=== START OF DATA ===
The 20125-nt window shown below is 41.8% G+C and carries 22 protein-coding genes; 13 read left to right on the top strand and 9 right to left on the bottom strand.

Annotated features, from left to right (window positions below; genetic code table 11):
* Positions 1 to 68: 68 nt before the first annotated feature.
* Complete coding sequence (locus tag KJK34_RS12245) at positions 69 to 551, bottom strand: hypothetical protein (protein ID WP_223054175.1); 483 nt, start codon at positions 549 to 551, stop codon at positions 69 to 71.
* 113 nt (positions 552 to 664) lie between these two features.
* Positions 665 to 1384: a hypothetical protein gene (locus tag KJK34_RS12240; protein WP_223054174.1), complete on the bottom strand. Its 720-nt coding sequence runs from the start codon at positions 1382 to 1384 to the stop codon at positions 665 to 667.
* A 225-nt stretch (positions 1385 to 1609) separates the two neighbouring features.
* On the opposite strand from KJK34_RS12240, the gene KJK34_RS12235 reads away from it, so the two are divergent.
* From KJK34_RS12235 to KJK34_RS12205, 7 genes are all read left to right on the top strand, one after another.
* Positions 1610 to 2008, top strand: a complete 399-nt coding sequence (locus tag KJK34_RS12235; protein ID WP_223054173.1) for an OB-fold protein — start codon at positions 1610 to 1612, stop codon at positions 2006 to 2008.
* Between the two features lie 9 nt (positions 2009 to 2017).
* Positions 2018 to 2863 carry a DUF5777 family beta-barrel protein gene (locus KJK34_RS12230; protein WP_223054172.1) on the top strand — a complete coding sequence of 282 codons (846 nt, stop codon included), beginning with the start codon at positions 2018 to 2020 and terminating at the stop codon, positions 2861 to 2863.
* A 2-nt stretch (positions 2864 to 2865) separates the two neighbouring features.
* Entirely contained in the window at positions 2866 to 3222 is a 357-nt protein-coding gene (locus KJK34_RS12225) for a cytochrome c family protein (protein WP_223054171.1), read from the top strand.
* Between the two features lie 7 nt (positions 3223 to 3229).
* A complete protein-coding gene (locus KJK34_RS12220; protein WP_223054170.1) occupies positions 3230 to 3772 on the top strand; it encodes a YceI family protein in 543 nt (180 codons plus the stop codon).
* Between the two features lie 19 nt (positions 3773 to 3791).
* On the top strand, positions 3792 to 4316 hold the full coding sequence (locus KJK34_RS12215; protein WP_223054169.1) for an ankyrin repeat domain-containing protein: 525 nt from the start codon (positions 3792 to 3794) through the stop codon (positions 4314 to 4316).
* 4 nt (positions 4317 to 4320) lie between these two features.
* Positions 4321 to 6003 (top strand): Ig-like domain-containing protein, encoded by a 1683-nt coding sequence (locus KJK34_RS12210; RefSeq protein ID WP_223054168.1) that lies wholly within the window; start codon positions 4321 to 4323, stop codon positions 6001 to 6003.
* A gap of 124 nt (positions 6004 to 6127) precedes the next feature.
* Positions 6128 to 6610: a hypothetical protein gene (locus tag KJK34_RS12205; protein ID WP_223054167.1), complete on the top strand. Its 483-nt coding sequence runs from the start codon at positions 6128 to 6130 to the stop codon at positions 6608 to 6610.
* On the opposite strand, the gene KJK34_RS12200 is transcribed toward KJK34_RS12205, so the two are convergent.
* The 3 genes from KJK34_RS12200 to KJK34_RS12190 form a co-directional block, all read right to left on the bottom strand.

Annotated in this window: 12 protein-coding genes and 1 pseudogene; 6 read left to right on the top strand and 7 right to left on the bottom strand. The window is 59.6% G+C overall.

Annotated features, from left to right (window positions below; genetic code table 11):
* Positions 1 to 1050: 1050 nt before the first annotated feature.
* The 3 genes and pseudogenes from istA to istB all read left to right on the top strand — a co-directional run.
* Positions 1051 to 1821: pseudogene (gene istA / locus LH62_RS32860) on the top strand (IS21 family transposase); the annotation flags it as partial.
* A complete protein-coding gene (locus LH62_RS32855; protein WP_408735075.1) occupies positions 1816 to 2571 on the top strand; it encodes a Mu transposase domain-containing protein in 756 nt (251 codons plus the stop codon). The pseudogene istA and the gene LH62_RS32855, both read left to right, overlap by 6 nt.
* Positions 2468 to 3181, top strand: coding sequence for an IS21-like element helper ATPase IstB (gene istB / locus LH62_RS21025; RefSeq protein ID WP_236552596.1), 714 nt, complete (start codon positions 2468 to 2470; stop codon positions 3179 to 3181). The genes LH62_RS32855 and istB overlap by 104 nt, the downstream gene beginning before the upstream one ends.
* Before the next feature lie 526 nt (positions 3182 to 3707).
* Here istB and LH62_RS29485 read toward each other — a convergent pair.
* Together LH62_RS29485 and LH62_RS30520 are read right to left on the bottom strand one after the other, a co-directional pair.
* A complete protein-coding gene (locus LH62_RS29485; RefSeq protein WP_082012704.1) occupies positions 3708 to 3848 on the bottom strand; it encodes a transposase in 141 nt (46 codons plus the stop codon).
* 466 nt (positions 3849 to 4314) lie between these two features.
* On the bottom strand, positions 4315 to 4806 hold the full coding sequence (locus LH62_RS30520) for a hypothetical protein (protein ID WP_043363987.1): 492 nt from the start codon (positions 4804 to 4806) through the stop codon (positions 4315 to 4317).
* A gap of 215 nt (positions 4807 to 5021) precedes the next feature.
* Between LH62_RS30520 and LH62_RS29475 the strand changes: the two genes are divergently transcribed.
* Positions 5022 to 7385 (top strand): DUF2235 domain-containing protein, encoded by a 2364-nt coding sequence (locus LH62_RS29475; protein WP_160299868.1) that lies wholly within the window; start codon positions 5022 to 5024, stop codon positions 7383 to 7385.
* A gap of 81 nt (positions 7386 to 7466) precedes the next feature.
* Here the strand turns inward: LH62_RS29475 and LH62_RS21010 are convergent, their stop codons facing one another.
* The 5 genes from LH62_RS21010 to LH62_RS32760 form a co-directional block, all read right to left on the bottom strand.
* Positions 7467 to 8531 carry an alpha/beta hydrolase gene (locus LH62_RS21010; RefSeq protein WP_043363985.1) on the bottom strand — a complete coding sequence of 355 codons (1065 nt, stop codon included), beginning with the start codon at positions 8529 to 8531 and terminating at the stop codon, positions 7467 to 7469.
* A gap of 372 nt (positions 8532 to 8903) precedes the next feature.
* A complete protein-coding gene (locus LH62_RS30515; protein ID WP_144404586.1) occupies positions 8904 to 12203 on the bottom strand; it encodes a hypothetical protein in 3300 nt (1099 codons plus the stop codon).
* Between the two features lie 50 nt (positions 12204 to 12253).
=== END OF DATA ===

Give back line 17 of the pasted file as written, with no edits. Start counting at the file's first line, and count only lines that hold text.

* Between the two features lie 19 nt (positions 3773 to 3791).